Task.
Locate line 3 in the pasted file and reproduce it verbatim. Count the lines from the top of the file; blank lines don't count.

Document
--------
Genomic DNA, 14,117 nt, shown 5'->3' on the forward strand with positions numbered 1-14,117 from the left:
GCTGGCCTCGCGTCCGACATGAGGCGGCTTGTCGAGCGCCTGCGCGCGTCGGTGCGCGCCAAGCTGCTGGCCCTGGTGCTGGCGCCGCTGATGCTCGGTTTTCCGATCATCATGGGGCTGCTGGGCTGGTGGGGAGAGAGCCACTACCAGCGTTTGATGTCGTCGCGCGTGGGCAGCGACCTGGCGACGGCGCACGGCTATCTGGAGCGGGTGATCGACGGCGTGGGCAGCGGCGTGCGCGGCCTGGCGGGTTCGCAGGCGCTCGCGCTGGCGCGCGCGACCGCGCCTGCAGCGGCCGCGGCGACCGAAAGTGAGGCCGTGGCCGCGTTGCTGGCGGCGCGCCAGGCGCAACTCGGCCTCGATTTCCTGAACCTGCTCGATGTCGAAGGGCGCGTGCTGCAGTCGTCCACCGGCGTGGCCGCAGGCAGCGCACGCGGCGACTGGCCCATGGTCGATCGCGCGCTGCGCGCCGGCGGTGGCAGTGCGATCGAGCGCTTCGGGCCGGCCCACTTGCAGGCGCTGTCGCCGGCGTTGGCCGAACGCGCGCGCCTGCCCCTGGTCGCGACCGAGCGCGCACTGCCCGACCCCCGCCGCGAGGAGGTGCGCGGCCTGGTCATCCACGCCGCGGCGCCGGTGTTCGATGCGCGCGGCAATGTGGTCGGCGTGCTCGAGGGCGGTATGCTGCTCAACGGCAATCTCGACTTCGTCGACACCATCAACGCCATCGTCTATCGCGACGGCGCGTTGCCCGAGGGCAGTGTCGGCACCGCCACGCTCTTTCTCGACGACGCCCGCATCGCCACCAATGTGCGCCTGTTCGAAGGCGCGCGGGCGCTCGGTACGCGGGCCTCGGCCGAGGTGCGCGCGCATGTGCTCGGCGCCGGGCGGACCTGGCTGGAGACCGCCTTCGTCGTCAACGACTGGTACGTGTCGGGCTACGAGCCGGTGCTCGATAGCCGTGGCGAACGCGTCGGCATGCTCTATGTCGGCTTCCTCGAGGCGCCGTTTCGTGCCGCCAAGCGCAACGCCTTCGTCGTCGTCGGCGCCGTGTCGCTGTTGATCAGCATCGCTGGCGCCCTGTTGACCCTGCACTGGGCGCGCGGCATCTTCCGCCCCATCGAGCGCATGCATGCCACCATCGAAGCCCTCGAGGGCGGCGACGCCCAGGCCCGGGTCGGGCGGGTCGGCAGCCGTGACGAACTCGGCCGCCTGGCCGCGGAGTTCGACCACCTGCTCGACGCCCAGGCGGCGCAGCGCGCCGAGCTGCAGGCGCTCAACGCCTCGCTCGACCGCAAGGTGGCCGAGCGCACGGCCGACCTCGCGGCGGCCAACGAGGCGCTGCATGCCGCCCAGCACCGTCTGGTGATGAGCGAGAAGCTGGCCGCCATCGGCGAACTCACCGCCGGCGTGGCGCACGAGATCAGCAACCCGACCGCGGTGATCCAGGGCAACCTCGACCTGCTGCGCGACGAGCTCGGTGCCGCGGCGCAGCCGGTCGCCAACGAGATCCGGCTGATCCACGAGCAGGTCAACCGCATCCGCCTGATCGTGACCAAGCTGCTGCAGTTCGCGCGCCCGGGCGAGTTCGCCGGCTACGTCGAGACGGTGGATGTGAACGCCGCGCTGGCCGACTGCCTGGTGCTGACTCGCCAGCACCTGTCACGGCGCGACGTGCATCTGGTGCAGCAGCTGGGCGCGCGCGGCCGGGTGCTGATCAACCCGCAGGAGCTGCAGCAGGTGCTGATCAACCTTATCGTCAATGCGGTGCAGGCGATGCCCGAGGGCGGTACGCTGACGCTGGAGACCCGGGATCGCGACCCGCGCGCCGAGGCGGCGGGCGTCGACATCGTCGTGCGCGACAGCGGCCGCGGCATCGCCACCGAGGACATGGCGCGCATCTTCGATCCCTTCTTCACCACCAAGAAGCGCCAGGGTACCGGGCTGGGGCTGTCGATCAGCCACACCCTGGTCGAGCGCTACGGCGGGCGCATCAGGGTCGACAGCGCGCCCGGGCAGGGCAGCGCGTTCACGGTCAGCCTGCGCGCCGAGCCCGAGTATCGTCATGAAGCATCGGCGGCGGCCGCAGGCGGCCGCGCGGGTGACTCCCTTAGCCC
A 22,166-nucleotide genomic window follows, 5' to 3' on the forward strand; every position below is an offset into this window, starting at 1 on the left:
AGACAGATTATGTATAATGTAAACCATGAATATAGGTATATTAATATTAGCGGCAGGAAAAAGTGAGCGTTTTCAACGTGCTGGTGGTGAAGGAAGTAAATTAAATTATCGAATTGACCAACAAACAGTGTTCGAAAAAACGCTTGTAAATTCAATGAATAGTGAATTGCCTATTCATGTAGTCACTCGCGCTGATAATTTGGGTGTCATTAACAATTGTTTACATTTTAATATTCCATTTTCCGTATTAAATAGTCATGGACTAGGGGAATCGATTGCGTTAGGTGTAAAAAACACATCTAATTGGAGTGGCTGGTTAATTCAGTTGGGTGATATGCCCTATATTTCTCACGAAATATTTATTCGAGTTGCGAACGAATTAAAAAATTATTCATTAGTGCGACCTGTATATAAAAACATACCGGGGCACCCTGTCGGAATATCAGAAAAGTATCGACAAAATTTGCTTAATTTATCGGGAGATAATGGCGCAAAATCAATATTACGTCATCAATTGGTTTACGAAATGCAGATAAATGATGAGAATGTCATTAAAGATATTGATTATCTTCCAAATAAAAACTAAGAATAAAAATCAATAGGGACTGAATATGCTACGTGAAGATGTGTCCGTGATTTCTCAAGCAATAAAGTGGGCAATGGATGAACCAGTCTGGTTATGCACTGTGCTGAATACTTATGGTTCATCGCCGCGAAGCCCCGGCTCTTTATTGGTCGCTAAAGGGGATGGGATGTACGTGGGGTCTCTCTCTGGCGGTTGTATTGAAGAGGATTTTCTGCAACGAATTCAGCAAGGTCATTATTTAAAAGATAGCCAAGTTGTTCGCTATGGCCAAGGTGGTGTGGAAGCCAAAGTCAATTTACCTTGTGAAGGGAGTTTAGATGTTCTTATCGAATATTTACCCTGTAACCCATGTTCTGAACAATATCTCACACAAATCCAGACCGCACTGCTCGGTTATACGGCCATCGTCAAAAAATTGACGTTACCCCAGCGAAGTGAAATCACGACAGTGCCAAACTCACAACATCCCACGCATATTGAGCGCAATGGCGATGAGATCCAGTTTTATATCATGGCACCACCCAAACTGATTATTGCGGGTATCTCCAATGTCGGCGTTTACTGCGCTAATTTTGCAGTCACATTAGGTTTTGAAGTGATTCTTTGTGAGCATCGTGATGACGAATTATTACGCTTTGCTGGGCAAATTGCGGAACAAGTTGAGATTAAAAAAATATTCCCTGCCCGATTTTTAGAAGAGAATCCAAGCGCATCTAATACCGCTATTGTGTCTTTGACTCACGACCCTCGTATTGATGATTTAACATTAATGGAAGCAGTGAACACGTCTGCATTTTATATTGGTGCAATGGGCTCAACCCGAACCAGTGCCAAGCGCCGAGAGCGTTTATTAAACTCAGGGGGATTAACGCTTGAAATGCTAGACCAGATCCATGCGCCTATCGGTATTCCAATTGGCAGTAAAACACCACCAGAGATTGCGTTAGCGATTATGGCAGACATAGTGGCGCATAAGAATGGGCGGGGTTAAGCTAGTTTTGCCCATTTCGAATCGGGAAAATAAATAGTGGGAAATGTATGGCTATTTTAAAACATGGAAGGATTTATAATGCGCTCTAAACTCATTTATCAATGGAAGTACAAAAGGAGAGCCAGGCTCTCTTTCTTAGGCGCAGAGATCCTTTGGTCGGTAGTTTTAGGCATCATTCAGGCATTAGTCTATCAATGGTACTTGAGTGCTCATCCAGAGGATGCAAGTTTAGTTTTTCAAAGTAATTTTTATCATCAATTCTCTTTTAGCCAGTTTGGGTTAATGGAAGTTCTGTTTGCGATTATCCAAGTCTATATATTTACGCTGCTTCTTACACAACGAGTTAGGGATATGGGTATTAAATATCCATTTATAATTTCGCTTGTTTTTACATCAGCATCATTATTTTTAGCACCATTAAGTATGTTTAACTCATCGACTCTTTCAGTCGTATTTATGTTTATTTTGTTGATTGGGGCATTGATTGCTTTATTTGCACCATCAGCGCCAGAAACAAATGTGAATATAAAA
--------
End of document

A 22,166-nucleotide genomic window follows, 5' to 3' on the forward strand; every position below is an offset into this window, starting at 1 on the left: